Sanody, Skuvoy and Dimun: Sandoy is different from the other islands as its hills are milder and greener. The islanders traditionally collect birds and eggs from the many nests of the island and you can experience rapelling down a steep mountain side yourself! Relax on the big sandy beach of Sandur, go fishing or visit the Sands art gallery with works of the best Faroe artists. A boat trip to Skúvoy or Stóra Dímun takes you back in time to the traditional life on the Faroe Islands.
Suðuroy: This island is the southernmost island of the Faroes. While the western side with its rugged and unspoiled nature is battered by the open ocean, the East of Suðuroy is more open and friendly. The island‘s incredibly steep bird cliffs are easily accessible. Walk to Hvannhagi along a steep and narrow path through breathtaking scenery and views over the surrounding islands, or hike up on Rávuna to take in the swindling heights and deep fjords of the western edge.
Tailor Made Faroe Islands Tours
In addition to the pre-designed tours we offer, we also provide tailor-made tours to meet the unique interests and preferences of our clients. Whether you are interested in exploring a particular region or looking for a specific type of activity, our team can work with you to create a personalized itinerary that suits your needs. To book a tailor-made tour to the Faroe Islands, please contact us at firstname.lastname@example.org for individual bookings or email@example.com for group bookings.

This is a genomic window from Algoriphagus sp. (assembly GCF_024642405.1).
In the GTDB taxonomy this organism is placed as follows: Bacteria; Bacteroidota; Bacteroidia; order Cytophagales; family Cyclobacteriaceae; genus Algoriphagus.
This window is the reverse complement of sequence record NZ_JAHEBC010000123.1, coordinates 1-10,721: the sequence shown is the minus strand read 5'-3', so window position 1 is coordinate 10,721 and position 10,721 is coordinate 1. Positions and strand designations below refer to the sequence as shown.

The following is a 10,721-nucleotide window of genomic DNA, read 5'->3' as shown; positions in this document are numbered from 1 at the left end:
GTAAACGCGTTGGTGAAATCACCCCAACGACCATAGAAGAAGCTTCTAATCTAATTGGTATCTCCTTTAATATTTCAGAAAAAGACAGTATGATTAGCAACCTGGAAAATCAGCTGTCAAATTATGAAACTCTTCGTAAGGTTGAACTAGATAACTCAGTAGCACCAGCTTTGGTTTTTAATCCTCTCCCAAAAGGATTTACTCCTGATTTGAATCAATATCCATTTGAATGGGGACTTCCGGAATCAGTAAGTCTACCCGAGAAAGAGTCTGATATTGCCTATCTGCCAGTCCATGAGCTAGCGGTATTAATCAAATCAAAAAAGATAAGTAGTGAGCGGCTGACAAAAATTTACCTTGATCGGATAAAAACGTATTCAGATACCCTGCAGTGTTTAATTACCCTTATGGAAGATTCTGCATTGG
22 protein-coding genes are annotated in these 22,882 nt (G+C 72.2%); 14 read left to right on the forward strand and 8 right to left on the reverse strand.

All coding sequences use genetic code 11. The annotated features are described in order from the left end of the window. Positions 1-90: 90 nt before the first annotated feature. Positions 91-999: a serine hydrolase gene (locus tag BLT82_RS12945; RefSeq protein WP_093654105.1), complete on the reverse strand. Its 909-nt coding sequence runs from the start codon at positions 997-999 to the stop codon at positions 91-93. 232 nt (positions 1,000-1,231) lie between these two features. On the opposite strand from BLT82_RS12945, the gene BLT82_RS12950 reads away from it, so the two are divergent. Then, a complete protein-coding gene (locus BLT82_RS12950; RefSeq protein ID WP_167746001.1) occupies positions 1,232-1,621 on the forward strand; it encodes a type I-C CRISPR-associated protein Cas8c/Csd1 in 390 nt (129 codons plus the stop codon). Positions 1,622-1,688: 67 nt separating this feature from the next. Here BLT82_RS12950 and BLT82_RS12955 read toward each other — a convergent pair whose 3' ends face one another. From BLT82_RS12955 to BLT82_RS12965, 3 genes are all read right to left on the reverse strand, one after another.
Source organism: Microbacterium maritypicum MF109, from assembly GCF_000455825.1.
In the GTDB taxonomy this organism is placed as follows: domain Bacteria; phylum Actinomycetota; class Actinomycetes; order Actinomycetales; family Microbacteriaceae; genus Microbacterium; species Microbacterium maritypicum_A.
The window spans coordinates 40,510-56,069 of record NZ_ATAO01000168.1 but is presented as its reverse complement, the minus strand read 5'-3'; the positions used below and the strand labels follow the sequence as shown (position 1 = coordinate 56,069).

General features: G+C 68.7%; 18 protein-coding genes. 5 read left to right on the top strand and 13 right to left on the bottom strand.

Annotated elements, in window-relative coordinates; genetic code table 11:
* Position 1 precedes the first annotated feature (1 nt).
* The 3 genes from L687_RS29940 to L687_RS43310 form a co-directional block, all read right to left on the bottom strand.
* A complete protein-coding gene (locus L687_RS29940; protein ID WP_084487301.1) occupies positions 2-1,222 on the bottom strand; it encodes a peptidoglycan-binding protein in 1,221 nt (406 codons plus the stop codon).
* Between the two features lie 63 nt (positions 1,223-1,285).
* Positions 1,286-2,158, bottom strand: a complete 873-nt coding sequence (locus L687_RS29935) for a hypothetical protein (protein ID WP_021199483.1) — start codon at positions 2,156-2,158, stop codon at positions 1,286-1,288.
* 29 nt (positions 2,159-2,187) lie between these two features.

Selina’s Travel Story
Join us as we follow Selina’s footsteps, immersing ourselves in the untamed beauty and rich cultural tapestry of this remarkable archipelago.
Day 1: Unveiling the Whaling History and Slave Cliff Hike
Selina’s adventure began in Bøur, a quaint village on the island of Vagar. Guided by locals, she delved into the village’s whaling history, gaining insights into the islanders’ way of life. Trying a traditional lunch of whale and dried sheep, Selina embraced the island’s culinary traditions. The day reached its pinnacle as she embarked on a 6-kilometer hike up Slave Cliff (Trælanipan). Standing on the edge, she marvelled at the awe-inspiring views, while reflecting on the haunting history of the Vikings who once pushed people from this very precipice.
Day 2: Remote Skuvoy and the Wings of Puffins